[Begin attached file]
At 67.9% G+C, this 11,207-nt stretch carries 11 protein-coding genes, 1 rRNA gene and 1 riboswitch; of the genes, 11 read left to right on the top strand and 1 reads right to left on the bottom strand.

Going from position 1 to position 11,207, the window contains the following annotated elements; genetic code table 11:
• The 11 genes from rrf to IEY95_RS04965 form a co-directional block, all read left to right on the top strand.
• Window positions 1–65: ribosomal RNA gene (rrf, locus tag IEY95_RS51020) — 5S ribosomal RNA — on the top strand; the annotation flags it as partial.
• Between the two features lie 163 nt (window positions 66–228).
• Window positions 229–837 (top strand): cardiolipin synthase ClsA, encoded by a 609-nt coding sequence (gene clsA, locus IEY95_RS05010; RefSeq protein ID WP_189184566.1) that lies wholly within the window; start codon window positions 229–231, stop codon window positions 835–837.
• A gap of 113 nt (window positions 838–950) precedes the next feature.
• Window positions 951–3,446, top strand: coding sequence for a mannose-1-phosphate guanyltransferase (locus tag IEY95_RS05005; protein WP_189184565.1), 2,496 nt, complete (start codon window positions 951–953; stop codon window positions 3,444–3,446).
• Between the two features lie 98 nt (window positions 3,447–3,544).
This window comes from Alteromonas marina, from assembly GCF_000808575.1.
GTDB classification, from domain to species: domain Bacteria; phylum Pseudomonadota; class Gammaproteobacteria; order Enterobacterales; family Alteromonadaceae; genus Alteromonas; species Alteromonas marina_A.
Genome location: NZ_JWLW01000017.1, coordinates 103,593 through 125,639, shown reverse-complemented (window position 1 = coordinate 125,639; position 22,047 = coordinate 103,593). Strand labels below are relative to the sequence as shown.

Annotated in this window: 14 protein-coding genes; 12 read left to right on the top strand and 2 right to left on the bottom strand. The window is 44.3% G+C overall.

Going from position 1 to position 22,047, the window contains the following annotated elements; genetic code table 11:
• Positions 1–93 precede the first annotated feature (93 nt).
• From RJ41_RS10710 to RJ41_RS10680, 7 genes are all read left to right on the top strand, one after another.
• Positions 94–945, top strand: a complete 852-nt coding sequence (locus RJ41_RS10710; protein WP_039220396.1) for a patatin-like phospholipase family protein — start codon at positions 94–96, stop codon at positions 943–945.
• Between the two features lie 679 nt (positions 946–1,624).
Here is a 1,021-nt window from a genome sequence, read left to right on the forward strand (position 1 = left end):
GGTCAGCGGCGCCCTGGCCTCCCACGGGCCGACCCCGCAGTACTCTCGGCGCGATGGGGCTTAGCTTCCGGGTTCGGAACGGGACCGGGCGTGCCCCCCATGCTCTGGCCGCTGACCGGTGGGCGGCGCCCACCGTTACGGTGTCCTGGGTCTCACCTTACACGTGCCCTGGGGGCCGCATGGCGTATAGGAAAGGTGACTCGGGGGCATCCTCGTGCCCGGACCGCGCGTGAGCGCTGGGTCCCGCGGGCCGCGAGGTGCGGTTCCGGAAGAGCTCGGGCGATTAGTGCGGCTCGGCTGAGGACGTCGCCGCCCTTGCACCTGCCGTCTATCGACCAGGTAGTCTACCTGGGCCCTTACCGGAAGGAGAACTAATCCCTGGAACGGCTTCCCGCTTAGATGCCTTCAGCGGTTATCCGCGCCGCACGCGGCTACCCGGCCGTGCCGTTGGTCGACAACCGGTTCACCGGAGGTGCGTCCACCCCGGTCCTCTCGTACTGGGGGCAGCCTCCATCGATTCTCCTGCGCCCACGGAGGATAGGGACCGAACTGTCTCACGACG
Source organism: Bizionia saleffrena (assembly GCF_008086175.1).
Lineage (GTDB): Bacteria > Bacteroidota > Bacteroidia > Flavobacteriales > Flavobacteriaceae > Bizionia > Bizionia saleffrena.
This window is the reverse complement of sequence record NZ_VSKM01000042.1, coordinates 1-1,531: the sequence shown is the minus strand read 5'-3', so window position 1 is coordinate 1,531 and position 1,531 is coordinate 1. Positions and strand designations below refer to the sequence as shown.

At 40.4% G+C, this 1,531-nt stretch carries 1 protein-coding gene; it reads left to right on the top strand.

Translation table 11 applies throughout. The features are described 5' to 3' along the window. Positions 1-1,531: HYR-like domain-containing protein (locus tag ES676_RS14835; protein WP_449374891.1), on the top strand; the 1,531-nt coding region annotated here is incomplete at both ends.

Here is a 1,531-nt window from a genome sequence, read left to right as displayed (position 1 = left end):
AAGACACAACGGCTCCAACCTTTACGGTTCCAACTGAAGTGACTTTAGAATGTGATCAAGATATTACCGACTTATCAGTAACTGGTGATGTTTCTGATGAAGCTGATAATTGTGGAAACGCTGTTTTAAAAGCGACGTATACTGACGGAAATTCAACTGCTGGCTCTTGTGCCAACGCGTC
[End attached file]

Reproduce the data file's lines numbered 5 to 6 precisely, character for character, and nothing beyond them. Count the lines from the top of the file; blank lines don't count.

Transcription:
• Between the two features lie 163 nt (window positions 66–228).
• Window positions 229–837 (top strand): cardiolipin synthase ClsA, encoded by a 609-nt coding sequence (gene clsA, locus IEY95_RS05010; RefSeq protein ID WP_189184566.1) that lies wholly within the window; start codon window positions 229–231, stop codon window positions 835–837.